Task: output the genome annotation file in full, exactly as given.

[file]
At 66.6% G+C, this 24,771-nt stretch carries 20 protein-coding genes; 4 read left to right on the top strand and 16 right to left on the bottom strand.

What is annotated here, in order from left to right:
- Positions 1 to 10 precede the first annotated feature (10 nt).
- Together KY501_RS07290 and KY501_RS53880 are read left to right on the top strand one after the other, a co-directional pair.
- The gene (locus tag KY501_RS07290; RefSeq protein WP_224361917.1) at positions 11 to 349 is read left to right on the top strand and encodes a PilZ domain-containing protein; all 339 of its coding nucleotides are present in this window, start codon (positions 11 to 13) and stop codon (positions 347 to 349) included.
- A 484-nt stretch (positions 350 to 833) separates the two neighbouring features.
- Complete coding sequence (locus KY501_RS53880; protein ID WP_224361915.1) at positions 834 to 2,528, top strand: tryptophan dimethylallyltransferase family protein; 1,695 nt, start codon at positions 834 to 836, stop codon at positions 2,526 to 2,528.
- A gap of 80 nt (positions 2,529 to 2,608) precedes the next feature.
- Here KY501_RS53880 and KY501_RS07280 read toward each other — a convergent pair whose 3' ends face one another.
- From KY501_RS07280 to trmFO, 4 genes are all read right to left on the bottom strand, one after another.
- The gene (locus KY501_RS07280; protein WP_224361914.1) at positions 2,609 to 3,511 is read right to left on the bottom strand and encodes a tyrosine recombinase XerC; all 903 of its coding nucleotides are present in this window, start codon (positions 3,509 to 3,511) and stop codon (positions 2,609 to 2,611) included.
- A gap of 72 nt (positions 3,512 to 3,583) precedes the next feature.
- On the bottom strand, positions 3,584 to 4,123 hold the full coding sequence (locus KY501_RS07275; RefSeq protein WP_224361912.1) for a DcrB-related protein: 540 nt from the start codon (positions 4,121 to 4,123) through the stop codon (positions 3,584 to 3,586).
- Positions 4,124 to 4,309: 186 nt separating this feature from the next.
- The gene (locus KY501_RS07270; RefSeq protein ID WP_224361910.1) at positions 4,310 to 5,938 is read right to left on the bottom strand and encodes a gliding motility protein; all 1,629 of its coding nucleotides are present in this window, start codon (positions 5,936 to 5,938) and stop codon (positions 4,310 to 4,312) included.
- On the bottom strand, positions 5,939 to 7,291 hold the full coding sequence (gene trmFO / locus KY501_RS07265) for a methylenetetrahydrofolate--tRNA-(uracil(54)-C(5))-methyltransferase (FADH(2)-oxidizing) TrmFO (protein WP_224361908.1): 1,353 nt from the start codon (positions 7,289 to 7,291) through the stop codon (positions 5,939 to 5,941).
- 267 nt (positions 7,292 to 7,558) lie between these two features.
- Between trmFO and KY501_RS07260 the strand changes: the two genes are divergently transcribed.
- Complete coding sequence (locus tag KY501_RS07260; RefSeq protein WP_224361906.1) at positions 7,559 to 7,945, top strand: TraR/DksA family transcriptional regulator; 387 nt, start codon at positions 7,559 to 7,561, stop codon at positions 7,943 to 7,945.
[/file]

At 66.6% G+C, this 24,771-nt stretch carries 20 protein-coding genes; 4 read left to right on the top strand and 16 right to left on the bottom strand.

What is annotated here, in order from left to right:
- Positions 1 to 10 precede the first annotated feature (10 nt).
- Together KY501_RS07290 and KY501_RS53880 are read left to right on the top strand one after the other, a co-directional pair.
- The gene (locus tag KY501_RS07290; RefSeq protein WP_224361917.1) at positions 11 to 349 is read left to right on the top strand and encodes a PilZ domain-containing protein; all 339 of its coding nucleotides are present in this window, start codon (positions 11 to 13) and stop codon (positions 347 to 349) included.
- A 484-nt stretch (positions 350 to 833) separates the two neighbouring features.
- Complete coding sequence (locus KY501_RS53880; protein ID WP_224361915.1) at positions 834 to 2,528, top strand: tryptophan dimethylallyltransferase family protein; 1,695 nt, start codon at positions 834 to 836, stop codon at positions 2,526 to 2,528.
- A gap of 80 nt (positions 2,529 to 2,608) precedes the next feature.
- Here KY501_RS53880 and KY501_RS07280 read toward each other — a convergent pair whose 3' ends face one another.
- From KY501_RS07280 to trmFO, 4 genes are all read right to left on the bottom strand, one after another.
- The gene (locus KY501_RS07280; protein WP_224361914.1) at positions 2,609 to 3,511 is read right to left on the bottom strand and encodes a tyrosine recombinase XerC; all 903 of its coding nucleotides are present in this window, start codon (positions 3,509 to 3,511) and stop codon (positions 2,609 to 2,611) included.
- A gap of 72 nt (positions 3,512 to 3,583) precedes the next feature.
- On the bottom strand, positions 3,584 to 4,123 hold the full coding sequence (locus KY501_RS07275; RefSeq protein WP_224361912.1) for a DcrB-related protein: 540 nt from the start codon (positions 4,121 to 4,123) through the stop codon (positions 3,584 to 3,586).
- Positions 4,124 to 4,309: 186 nt separating this feature from the next.
- The gene (locus KY501_RS07270; RefSeq protein ID WP_224361910.1) at positions 4,310 to 5,938 is read right to left on the bottom strand and encodes a gliding motility protein; all 1,629 of its coding nucleotides are present in this window, start codon (positions 5,936 to 5,938) and stop codon (positions 4,310 to 4,312) included.
- On the bottom strand, positions 5,939 to 7,291 hold the full coding sequence (gene trmFO / locus KY501_RS07265) for a methylenetetrahydrofolate--tRNA-(uracil(54)-C(5))-methyltransferase (FADH(2)-oxidizing) TrmFO (protein WP_224361908.1): 1,353 nt from the start codon (positions 7,289 to 7,291) through the stop codon (positions 5,939 to 5,941).
- 267 nt (positions 7,292 to 7,558) lie between these two features.
- Between trmFO and KY501_RS07260 the strand changes: the two genes are divergently transcribed.
- Complete coding sequence (locus tag KY501_RS07260; RefSeq protein WP_224361906.1) at positions 7,559 to 7,945, top strand: TraR/DksA family transcriptional regulator; 387 nt, start codon at positions 7,559 to 7,561, stop codon at positions 7,943 to 7,945.